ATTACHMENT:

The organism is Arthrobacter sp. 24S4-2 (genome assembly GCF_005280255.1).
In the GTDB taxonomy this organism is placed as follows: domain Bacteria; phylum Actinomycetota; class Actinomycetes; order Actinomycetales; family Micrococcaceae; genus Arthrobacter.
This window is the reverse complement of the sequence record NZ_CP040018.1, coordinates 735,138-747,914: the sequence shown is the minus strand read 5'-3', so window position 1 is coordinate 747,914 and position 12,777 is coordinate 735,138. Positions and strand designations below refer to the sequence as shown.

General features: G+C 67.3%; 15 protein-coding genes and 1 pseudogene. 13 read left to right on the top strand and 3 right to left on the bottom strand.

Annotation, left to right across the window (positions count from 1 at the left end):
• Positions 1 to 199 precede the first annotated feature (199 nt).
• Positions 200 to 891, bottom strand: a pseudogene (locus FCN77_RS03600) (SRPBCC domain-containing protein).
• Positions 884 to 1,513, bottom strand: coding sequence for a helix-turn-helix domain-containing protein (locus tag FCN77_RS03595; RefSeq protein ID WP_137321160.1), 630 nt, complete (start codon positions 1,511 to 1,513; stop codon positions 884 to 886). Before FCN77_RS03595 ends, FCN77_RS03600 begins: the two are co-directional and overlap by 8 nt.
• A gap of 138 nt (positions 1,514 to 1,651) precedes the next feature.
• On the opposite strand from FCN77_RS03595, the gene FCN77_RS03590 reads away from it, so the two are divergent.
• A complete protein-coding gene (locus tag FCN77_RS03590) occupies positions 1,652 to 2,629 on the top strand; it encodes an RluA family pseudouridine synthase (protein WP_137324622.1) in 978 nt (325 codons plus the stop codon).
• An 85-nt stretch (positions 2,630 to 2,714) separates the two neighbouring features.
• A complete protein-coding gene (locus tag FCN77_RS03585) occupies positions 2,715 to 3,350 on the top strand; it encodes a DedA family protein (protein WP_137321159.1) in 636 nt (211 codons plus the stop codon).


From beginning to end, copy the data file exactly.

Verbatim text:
The organism is Arthrobacter sp. 24S4-2 (genome assembly GCF_005280255.1).
In the GTDB taxonomy this organism is placed as follows: domain Bacteria; phylum Actinomycetota; class Actinomycetes; order Actinomycetales; family Micrococcaceae; genus Arthrobacter.
This window is the reverse complement of the sequence record NZ_CP040018.1, coordinates 735,138-747,914: the sequence shown is the minus strand read 5'-3', so window position 1 is coordinate 747,914 and position 12,777 is coordinate 735,138. Positions and strand designations below refer to the sequence as shown.

General features: G+C 67.3%; 15 protein-coding genes and 1 pseudogene. 13 read left to right on the top strand and 3 right to left on the bottom strand.

Annotation, left to right across the window (positions count from 1 at the left end):
• Positions 1 to 199 precede the first annotated feature (199 nt).
• Positions 200 to 891, bottom strand: a pseudogene (locus FCN77_RS03600) (SRPBCC domain-containing protein).
• Positions 884 to 1,513, bottom strand: coding sequence for a helix-turn-helix domain-containing protein (locus tag FCN77_RS03595; RefSeq protein ID WP_137321160.1), 630 nt, complete (start codon positions 1,511 to 1,513; stop codon positions 884 to 886). Before FCN77_RS03595 ends, FCN77_RS03600 begins: the two are co-directional and overlap by 8 nt.
• A gap of 138 nt (positions 1,514 to 1,651) precedes the next feature.
• On the opposite strand from FCN77_RS03595, the gene FCN77_RS03590 reads away from it, so the two are divergent.
• A complete protein-coding gene (locus tag FCN77_RS03590) occupies positions 1,652 to 2,629 on the top strand; it encodes an RluA family pseudouridine synthase (protein WP_137324622.1) in 978 nt (325 codons plus the stop codon).
• An 85-nt stretch (positions 2,630 to 2,714) separates the two neighbouring features.
• A complete protein-coding gene (locus tag FCN77_RS03585) occupies positions 2,715 to 3,350 on the top strand; it encodes a DedA family protein (protein WP_137321159.1) in 636 nt (211 codons plus the stop codon).